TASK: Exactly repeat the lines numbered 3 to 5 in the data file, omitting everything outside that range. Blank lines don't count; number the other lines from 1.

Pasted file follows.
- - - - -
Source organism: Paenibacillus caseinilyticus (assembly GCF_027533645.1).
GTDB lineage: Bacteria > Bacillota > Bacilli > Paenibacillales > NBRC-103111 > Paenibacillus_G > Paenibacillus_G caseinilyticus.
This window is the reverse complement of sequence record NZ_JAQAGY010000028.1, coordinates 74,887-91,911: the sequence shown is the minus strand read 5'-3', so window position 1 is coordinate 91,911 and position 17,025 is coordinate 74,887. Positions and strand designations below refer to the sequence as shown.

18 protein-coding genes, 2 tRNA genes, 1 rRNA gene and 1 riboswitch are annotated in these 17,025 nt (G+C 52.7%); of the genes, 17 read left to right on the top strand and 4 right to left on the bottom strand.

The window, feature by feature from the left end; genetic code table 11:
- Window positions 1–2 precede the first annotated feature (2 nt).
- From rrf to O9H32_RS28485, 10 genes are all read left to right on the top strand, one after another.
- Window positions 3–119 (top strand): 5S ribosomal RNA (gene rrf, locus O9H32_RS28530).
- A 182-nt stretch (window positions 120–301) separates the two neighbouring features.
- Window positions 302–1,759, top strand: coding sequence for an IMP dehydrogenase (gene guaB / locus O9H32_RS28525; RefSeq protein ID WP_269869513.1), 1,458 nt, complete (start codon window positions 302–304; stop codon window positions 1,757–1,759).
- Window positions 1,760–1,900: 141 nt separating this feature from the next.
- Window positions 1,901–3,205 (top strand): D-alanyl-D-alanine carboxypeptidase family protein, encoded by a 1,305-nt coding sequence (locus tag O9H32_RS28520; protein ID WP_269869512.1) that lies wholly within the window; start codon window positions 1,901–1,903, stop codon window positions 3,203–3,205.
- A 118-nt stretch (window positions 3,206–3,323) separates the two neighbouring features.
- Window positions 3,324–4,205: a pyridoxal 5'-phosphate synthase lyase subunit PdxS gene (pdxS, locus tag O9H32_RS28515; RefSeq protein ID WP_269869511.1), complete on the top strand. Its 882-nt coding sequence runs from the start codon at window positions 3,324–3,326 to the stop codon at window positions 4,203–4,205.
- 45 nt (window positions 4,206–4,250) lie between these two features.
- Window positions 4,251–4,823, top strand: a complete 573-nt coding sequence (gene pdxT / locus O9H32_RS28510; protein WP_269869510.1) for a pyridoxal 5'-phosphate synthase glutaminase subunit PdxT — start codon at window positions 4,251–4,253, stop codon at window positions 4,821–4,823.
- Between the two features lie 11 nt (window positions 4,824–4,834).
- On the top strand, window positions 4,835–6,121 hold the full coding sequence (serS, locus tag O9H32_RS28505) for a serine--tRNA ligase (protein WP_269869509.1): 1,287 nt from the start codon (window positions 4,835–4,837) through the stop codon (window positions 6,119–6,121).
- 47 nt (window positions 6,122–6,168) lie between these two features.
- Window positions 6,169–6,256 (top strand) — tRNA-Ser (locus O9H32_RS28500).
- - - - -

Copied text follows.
This window is the reverse complement of sequence record NZ_JAQAGY010000028.1, coordinates 74,887-91,911: the sequence shown is the minus strand read 5'-3', so window position 1 is coordinate 91,911 and position 17,025 is coordinate 74,887. Positions and strand designations below refer to the sequence as shown.

18 protein-coding genes, 2 tRNA genes, 1 rRNA gene and 1 riboswitch are annotated in these 17,025 nt (G+C 52.7%); of the genes, 17 read left to right on the top strand and 4 right to left on the bottom strand.

The window, feature by feature from the left end; genetic code table 11: